On Thursday, the Covered California board unanimously decided that insurers will not be allowed to continue selling policies in 2014 that do not meet the Affordable Care Act's minimum coverage requirements, USA Today reports (Kennedy/Welch, USA Today, 11/21).
About one million individual policyholders in California recently were notified that their current insurance plans will be discontinued at the end of the year because the policies do not meet minimum coverage requirements under the ACA.
Last week, Obama announced a plan that would allow insurers in 2014 to continue selling insurance plans even if they do not meet the law's requirements.
The proposal also would require insurers that extend such plans to inform consumers that more comprehensive coverage options might be available in the health insurance exchanges and to list the benefits they would miss out on if they choose to keep their current policies.
California Insurance Commissioner Dave Jones (D) urged Covered California to implement Obama's proposal (California Healthline, 11/21).
Details of Vote
In a statement, the board said that "extending the deadline offers no benefit to the consumer and may create confusion about accessing affordable health care coverage."
Board member Susan Kennedy said, "There's no way to make the federal law work without this transition to ACA-compliant plans," adding, "Delaying the transition isn't going to help anyone; it just delays the problems" (USA Today, 11/21).
While the board acknowledged that some individuals may face higher premiums under the ACA, Robert Ross — another board member and president of The California Endowment — said the exchange is trying to focus on the law's overall goal. "We're trying to fix a system that was already complicated," Ross said, adding, "There were some trade-offs, and now we're learning what those trade-offs are" (Sisson, U-T San Diego, 11/21).
However, the board granted consumers an additional week — until Dec. 23 — to obtain new coverage. The exchange also will provide a special call line beginning Monday for individuals with cancelled policies (Varney, "Capsules," Kaiser Health News, 11/21).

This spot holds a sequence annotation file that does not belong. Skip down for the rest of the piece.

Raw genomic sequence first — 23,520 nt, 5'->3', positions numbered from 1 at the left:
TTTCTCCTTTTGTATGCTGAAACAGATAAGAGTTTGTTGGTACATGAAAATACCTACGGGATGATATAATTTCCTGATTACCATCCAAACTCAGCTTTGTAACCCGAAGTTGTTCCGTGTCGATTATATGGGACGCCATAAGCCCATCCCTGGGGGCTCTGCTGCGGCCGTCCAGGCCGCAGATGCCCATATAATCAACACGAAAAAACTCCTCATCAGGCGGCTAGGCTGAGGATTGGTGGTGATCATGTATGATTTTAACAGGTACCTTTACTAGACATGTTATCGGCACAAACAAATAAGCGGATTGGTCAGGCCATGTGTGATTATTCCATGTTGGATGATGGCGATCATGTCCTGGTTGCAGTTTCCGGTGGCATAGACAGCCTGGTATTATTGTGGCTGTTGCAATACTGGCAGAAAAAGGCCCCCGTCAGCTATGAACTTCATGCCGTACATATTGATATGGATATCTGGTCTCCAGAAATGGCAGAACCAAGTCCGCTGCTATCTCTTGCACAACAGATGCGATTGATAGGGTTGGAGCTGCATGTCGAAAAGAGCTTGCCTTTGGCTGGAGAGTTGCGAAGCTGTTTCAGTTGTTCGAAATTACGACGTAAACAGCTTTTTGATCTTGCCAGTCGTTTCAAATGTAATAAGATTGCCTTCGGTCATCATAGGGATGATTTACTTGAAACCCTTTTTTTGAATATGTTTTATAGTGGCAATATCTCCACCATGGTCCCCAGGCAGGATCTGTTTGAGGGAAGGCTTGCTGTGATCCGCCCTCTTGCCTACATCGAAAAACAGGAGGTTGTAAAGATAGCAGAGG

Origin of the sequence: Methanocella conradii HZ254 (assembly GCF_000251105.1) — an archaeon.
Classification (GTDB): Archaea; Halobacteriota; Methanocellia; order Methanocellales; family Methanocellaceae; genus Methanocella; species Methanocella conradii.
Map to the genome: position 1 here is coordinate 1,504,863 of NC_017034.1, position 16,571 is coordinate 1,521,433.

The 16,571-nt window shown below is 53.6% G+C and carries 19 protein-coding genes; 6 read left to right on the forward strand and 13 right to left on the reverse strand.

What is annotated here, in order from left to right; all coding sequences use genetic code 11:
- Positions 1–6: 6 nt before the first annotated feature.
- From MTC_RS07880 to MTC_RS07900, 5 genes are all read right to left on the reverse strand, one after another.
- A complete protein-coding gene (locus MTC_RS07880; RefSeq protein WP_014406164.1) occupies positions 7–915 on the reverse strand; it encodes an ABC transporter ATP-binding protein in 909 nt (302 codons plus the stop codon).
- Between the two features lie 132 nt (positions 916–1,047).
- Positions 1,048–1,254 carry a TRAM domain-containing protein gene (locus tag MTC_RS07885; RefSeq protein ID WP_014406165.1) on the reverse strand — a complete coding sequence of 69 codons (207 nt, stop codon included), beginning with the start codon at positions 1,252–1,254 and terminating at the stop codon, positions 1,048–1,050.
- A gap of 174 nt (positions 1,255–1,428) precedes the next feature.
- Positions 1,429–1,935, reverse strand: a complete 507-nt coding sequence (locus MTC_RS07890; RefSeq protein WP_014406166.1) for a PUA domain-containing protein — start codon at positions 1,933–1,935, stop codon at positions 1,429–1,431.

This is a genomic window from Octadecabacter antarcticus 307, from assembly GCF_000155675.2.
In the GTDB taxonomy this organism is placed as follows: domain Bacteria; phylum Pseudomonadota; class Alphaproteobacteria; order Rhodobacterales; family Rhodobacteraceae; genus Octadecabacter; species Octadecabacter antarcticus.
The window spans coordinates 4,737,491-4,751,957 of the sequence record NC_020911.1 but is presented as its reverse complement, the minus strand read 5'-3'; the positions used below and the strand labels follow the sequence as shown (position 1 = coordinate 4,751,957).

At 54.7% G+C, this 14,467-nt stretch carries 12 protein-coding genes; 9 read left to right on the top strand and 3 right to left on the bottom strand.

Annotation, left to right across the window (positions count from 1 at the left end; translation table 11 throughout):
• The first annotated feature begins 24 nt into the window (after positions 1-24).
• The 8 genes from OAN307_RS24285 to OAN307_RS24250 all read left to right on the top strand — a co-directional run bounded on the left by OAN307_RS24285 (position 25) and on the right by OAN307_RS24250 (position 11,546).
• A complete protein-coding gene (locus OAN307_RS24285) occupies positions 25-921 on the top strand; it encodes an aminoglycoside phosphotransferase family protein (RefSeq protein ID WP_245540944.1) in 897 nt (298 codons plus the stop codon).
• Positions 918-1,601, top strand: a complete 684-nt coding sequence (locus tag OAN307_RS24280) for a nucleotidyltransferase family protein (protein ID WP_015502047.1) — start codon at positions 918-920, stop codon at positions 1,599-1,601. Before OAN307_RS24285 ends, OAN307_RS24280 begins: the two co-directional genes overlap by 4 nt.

Following the board's vote, Jones called the decision a "disservice to California's consumers" and a "definite rebuke to the president" (Seipel/Calefati, Contra Costa Times, 11/21).
He said, "Allowing existing policyholders to keep their health insurance for the duration of 2014 will not undermine the implementation of the ACA, but rather will give consumers more time to figure out what makes sense for their families" (USA Today, 11/21).
Jones added that consumers with canceled plans "now face a very tight deadline to have to make a decision" on new coverage (Colliver, San Francisco Chronicle, 11/21).
Mixed Responses From Advocates, Lawmakers
Anthony Wright — executive director of Health Access — said it is important for the state to provide financial relief to individuals whose policies are being canceled, but he added, "you don't want to lose the momentum for the millions and millions of people who could get benefits" under the ACA ("Capsules," Kaiser Health News, 11/21).
Wright also said, "A year extension posed more disruption to the market as a whole" (Terhune, Los Angeles Times, 11/21).
Assembly Speaker John Pérez (D-Los Angeles) said that the decision was "the right thing to do" and that it "sends a powerful signal to the rest of the nation since California is leading in the implementation" of the ACA.
However, other lawmakers and consumer advocacy groups criticized the decision.
Republican lawmakers argued against the decision, vowing to introduce legislation this year that would allow insurers to continue selling plans that do not meet the ACA's requirements for an additional year.
Jamie Court, president of Consumer Watchdog, said, "It's outrageous that [the exchange] board would acknowledge that half of canceled policyholders will have rate hikes, then block them from continuing coverage for another year" (Contra Costa Times, 11/21).
Headlines and links to broadcast coverage of the exchange board's decision are provided below.
- "CA Health Exchange Board Votes Not To Allow Extensions for Non-Compliant Plans" (Bartolone, "KXJZ News," Capital Public Radio, 11/21).
- "California Will Not Extend Canceled Health Policies" (Varney, NPR, 11/22).
- "Californians With Canceled Policies Cannot Renew, Says Covered California Board" (Aliferis, "State of Health," KQED, 11/21).
- "Covered California Rejects Obama Call for Health Plan Extensions" (Glickman/Florido, "KPCC News," KPCC, 11/21).